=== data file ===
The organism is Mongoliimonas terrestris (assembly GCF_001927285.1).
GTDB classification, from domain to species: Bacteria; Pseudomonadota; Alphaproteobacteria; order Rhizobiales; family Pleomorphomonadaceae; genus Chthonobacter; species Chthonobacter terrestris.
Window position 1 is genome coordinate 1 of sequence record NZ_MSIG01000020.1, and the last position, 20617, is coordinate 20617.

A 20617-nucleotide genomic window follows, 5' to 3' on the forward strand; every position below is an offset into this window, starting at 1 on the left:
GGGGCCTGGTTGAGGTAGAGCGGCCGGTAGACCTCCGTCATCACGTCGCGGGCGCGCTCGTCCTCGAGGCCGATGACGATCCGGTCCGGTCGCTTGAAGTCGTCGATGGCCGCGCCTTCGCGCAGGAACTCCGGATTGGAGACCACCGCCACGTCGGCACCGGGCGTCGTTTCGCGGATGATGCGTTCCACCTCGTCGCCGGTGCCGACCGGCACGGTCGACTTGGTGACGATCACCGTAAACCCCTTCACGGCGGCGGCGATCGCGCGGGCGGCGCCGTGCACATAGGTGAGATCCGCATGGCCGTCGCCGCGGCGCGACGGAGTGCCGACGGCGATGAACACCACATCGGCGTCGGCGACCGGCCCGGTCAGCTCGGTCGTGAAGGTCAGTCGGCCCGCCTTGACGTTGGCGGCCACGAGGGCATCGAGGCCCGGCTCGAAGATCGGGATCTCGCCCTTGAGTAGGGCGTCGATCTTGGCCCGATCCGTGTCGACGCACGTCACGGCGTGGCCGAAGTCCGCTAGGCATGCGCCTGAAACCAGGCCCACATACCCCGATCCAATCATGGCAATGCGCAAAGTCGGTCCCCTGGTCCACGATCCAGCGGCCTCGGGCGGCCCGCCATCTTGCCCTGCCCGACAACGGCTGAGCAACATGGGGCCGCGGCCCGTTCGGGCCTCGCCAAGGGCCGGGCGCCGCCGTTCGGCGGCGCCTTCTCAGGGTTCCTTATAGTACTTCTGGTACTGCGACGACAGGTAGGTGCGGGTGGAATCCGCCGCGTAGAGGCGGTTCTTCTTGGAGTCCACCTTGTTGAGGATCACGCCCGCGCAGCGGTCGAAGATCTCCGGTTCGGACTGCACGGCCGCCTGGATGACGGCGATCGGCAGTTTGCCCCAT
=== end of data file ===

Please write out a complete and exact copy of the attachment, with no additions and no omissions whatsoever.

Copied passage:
The organism is Mongoliimonas terrestris (assembly GCF_001927285.1).
GTDB classification, from domain to species: Bacteria; Pseudomonadota; Alphaproteobacteria; order Rhizobiales; family Pleomorphomonadaceae; genus Chthonobacter; species Chthonobacter terrestris.
Window position 1 is genome coordinate 1 of sequence record NZ_MSIG01000020.1, and the last position, 20617, is coordinate 20617.

A 20617-nucleotide genomic window follows, 5' to 3' on the forward strand; every position below is an offset into this window, starting at 1 on the left:
GGGGCCTGGTTGAGGTAGAGCGGCCGGTAGACCTCCGTCATCACGTCGCGGGCGCGCTCGTCCTCGAGGCCGATGACGATCCGGTCCGGTCGCTTGAAGTCGTCGATGGCCGCGCCTTCGCGCAGGAACTCCGGATTGGAGACCACCGCCACGTCGGCACCGGGCGTCGTTTCGCGGATGATGCGTTCCACCTCGTCGCCGGTGCCGACCGGCACGGTCGACTTGGTGACGATCACCGTAAACCCCTTCACGGCGGCGGCGATCGCGCGGGCGGCGCCGTGCACATAGGTGAGATCCGCATGGCCGTCGCCGCGGCGCGACGGAGTGCCGACGGCGATGAACACCACATCGGCGTCGGCGACCGGCCCGGTCAGCTCGGTCGTGAAGGTCAGTCGGCCCGCCTTGACGTTGGCGGCCACGAGGGCATCGAGGCCCGGCTCGAAGATCGGGATCTCGCCCTTGAGTAGGGCGTCGATCTTGGCCCGATCCGTGTCGACGCACGTCACGGCGTGGCCGAAGTCCGCTAGGCATGCGCCTGAAACCAGGCCCACATACCCCGATCCAATCATGGCAATGCGCAAAGTCGGTCCCCTGGTCCACGATCCAGCGGCCTCGGGCGGCCCGCCATCTTGCCCTGCCCGACAACGGCTGAGCAACATGGGGCCGCGGCCCGTTCGGGCCTCGCCAAGGGCCGGGCGCCGCCGTTCGGCGGCGCCTTCTCAGGGTTCCTTATAGTACTTCTGGTACTGCGACGACAGGTAGGTGCGGGTGGAATCCGCCGCGTAGAGGCGGTTCTTCTTGGAGTCCACCTTGTTGAGGATCACGCCCGCGCAGCGGTCGAAGATCTCCGGTTCGGACTGCACGGCCGCCTGGATGACGGCGATCGGCAGTTTGCCCCAT